We’ve just returned from the theater, only to verify once more – the book is always better than the movie. It sounds like such a great homeschool policy – “We’ll only go see the movie if we read the book together!” Yet every time – the movie ends up falling flat. It just doesn’t stand a chance.
Pushing that aside for a moment, I do love the book and so much of the imagery and themes througout: Light fighting back the darkness. Strength discovered in weakness. You cannot serve two masters. Hope even in places where we’ve made mistakes. There are even direct quotes from scripture used imaginatively throughout.
L’Engle presents a Universe much larger than we usually envision, and the invitation for each of us to become warriors on behalf of light. This doesn’t mean strapping on our weapons, and polishing our armor – it means offering ourselves in places and situations where we aren’t assured of the outcome. It means loving the other, even when there’s no visible sign that such sacrificial love will be received well.
One of my favorite scenes is toward the end, as the lead character realizes she has been self-centered in her relationship with her Father:
“I’m – I’m sorry, Father…(tears came to her eyes, their hands together)..I wanted you to do it all for me. I wanted everything to be all easy and simple…So I tried to pretend that it was all your fault…because I was scared, and I didn’t want to have to do anything myself–“
“But I wanted to do it for you,” Mr.Murry said. “That’s what every parent wants.” He looked into her dark, frightened eyes….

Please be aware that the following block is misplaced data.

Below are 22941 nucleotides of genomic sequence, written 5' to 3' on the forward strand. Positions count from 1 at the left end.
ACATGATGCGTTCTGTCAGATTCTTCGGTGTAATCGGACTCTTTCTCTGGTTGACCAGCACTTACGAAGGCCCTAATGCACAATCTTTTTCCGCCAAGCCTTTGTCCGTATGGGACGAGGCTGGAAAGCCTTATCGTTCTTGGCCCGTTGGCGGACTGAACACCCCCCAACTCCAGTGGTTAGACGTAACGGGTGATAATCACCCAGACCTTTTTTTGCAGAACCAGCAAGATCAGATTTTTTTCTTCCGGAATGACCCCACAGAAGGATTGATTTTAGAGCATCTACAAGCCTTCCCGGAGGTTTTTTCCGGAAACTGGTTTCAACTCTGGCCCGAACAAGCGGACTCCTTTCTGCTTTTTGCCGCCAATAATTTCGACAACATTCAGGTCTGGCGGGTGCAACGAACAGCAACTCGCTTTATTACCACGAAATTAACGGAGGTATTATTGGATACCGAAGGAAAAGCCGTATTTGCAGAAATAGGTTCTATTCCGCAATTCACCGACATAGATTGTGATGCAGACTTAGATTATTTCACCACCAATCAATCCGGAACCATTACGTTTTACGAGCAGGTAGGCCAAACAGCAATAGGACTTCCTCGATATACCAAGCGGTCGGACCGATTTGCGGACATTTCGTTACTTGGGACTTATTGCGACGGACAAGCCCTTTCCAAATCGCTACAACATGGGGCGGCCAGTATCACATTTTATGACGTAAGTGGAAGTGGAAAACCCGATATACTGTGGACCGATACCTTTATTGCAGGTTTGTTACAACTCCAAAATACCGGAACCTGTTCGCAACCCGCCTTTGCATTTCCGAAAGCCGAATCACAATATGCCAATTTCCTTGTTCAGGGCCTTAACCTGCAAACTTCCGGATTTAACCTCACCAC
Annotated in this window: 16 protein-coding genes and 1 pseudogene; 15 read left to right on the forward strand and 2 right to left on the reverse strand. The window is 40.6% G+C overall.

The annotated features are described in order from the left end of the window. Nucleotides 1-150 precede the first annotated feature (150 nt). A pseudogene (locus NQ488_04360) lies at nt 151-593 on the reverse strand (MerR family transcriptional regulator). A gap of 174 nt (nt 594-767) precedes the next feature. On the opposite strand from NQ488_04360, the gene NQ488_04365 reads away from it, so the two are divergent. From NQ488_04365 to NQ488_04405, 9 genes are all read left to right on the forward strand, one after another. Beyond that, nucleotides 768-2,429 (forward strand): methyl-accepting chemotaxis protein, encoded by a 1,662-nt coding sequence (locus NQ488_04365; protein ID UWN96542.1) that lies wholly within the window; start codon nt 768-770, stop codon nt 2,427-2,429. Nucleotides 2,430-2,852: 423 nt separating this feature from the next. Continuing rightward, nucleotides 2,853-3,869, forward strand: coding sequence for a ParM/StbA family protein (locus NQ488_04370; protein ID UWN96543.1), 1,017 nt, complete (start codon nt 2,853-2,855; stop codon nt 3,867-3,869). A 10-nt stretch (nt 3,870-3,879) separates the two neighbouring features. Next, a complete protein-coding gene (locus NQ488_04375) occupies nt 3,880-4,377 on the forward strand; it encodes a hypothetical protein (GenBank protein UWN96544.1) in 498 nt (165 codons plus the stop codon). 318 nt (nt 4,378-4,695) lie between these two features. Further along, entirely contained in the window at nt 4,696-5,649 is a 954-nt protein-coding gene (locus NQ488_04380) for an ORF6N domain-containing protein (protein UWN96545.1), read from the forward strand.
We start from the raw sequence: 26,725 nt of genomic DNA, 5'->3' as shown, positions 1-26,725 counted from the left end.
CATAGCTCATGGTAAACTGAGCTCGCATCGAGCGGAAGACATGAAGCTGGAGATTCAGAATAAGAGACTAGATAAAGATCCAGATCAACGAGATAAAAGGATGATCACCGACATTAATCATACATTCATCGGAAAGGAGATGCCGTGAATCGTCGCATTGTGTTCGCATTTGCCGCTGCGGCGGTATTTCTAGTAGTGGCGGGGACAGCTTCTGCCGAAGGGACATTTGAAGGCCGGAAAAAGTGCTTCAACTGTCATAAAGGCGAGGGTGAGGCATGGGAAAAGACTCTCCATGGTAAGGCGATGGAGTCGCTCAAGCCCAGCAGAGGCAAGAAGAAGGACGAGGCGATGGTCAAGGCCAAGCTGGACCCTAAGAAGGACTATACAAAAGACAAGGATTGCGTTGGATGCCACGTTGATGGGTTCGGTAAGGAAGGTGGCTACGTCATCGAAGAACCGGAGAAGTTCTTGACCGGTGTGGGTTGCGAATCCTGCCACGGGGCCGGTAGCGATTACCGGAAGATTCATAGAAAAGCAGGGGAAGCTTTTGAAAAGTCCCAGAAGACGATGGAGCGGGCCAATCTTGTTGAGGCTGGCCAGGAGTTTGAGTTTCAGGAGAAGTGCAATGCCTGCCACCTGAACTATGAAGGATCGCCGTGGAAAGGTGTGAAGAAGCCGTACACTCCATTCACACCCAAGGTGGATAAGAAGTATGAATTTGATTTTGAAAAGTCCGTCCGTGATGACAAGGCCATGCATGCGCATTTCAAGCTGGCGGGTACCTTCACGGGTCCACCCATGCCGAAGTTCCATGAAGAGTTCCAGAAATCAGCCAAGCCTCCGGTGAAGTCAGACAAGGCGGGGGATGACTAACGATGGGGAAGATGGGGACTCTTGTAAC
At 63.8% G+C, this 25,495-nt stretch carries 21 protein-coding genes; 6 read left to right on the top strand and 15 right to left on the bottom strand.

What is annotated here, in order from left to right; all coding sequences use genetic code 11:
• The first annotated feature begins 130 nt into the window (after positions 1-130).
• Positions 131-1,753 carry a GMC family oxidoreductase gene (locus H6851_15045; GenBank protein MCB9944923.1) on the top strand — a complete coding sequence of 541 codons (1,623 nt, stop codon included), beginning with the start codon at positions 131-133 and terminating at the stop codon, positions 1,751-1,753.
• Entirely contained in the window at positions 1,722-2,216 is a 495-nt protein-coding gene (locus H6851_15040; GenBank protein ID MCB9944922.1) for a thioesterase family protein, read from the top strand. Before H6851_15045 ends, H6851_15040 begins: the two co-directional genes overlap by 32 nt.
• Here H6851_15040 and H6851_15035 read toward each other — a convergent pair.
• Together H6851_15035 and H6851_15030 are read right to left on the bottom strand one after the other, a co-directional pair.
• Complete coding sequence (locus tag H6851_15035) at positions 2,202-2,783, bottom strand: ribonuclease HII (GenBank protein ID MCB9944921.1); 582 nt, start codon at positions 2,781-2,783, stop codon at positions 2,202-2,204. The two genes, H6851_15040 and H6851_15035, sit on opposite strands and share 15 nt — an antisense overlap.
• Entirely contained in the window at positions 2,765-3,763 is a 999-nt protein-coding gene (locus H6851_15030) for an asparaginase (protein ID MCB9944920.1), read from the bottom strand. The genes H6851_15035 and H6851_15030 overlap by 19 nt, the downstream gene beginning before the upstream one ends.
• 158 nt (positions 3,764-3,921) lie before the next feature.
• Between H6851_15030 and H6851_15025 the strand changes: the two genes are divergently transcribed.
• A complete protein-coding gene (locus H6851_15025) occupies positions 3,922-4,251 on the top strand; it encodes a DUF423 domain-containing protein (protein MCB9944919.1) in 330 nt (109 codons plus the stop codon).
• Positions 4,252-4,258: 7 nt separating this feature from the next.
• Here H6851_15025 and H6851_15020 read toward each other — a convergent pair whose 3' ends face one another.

“No.” Mrs Whatsit’s voice was sterner than Meg had ever heard it. “You are going to allow Meg the privilege of accepting this danger. You are a wise man, Mr.Murry. You are going to let her go.”
So many layers to this.
We love our children, and want great things for them. But we must remember, for them to grow and develop they must be allowed to experience the mystery of holding Gods’ hand into the unknown. As John Ortberg has written, “Persons of excellent will, judgment and character are formed by having to make their own decisions.” (Focus on the Family, April/May 2018)
We see this same love as God invites humanity with free will to respond to a crucified Messiah, an image of self-sacrificing Love that doesn’t force, demand, or overthrow. An infinitely compelling revelation of a path we’re invited to follow, not with the promise that all will go well – but with the promise that this is the path of New Creation Love. This is the way of proclaming Jesus as Lord. This is the way of light breaking forth into darkness.
So what is the wrinkle? If we want to invite our children to step forward into a faith-filled unknown – we must be prepared to respond to their obvious questions. “Really mom/dad? You’re doing this?” Where are we following Jesus into areas of unknown? Where are we trusting Him to do something, without which we would sink into the waves of a stormy sea? Where are we experiencing this as a home/family?
This isn’t meant to be intimidating, but encouraging/inviting. This isn’t saying every family should sell all things, move into a tiny home in the bad part of town, or other side of the world. This is simply saying – great distances can be traveled by small and simple acts of sacrificial love. Great rifts can be overcome by a humble dependence on a Love that reflects the brightest light that has ever shown.
This is how Christ began the ultimate victory. This is how we continue to proclaim & establish it, empowered by His Spirit even now. Not by our own power to Love, but as we are transformed by His…